Pre-defence seminar: Search for a new light boson in meson decays
- Date: –16:00
- Location: Ångströmlaboratoriet, Lägerhyddsvägen 1 Å80109
- Lecturer: Damian Pszczel, Uppsala University
- Contact person: Elin Bergeås Kuutmann
- Phone: 018-471 3828
Seminar in preparation of a PhD defence, about hadron physics.
The subject of this talk lays in the ﬁeld of experimental particle physics. The main topic is the study of e+e− pairs from η meson decays. The data sample used was collected by the WASA-at-COSY collaboration in proton-proton collisions at 1.4 GeV kinetic beam energy. The experiment took place in 2012 at Forschungzentrum Jülich in Germany at the COSY storage ring. An internal proton beam interacted with a pellet target of frozen hydrogen. The resulting sample of events served as the basis for three analyses that will be shortly described.
We will begin by discussing the implementation of a set of criteria chosen in order to select the η → e+e−γ event candidates. This is a rare electromagnetic decay of the η meson with branching ratio equal to 6.9 · 10−3 .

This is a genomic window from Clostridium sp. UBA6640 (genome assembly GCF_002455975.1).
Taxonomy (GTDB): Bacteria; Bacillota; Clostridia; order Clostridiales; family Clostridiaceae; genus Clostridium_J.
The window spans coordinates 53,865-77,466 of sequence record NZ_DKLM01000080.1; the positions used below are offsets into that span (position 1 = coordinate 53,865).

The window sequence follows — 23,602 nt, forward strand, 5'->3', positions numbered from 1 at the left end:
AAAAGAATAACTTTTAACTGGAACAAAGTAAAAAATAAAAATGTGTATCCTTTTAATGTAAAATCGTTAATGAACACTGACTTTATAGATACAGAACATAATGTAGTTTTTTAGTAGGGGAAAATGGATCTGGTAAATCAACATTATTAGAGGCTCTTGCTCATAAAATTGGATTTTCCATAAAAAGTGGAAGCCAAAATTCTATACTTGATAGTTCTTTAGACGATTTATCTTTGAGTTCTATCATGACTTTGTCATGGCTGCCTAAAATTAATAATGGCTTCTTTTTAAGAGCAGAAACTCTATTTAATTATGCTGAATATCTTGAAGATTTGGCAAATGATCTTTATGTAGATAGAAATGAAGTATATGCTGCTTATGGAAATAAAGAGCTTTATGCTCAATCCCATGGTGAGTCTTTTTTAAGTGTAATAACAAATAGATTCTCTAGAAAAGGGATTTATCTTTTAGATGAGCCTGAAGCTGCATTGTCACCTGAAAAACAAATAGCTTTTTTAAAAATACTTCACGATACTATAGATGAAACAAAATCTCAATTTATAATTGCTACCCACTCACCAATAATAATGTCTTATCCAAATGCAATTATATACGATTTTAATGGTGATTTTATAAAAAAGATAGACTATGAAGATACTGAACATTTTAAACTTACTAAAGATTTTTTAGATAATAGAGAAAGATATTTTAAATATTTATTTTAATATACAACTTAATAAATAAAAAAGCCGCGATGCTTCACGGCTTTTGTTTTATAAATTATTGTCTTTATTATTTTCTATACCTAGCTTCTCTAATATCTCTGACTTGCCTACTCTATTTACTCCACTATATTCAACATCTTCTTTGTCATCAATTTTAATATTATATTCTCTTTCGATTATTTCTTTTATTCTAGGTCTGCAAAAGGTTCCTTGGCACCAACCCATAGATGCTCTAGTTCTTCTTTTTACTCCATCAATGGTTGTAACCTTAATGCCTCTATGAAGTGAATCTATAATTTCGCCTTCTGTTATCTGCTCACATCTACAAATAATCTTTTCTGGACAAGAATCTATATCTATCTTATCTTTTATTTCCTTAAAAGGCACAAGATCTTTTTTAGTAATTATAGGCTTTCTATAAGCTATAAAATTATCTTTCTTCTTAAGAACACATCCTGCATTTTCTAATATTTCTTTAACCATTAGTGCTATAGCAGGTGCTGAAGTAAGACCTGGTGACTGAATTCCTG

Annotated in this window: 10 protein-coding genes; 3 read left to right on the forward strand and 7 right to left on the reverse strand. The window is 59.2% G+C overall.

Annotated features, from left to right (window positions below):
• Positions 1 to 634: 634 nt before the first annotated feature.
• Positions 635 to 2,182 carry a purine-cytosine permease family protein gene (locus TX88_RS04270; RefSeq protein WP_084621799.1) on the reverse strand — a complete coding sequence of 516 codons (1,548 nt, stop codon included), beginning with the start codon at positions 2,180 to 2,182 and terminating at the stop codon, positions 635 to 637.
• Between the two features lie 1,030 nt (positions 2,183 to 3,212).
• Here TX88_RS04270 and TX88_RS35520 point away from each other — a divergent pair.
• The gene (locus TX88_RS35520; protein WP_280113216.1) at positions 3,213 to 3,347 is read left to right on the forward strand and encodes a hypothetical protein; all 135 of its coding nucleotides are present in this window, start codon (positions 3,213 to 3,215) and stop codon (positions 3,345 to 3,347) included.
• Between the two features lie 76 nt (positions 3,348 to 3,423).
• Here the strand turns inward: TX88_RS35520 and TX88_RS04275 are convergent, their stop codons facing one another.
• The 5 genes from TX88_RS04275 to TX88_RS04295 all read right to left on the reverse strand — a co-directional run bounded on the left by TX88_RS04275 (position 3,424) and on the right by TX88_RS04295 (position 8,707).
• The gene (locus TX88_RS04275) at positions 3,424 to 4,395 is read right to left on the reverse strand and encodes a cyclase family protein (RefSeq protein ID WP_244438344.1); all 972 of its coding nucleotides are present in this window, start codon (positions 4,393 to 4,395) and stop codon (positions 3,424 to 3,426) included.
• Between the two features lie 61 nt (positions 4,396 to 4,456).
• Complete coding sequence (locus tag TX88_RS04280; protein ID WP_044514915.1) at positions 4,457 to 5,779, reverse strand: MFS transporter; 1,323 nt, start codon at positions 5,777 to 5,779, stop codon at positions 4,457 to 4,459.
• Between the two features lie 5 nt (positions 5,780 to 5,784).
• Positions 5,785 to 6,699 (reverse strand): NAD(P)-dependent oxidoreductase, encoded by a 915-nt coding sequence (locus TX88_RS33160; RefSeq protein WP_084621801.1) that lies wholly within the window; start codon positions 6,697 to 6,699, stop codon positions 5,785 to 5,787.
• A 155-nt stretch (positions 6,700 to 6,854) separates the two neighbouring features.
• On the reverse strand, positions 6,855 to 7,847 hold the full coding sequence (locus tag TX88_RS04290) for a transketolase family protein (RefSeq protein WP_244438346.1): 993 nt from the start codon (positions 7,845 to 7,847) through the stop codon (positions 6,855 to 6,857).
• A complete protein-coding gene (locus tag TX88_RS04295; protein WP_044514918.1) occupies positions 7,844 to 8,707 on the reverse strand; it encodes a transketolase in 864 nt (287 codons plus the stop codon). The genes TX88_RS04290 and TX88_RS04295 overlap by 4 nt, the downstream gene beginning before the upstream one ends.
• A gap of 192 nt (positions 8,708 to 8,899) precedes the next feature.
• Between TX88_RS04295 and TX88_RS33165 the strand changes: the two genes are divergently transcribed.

We will also present a method of extraction of the η meson transition form factor that is a function depending on the inner quark and gluon structure of the meson. We applied a dedicated fitting procedure to reduce the contribution of background channels from direct pion production.
Then, we will describe the search for a narrow structure on the e+e− invariant mass in the selected sample of η → e+e−γ candidates. Many theoretical models and some astrophysical and particle physics measurements suggest the existence of a new boson, also called the dark photon, that couples to both dark and to Standard Model particles. This particle would decay to e+e− pairs of well-deﬁned mass and therefore could be detected by looking for narrow peaks in the e+e− invariant mass spectra.
The third topic of this talk will relate to the selection of a sample of η → e+e− candidates. This is an extremely rare decay in the Standard Model and therefore constitutes a very sensitive probe to look for "new physics”.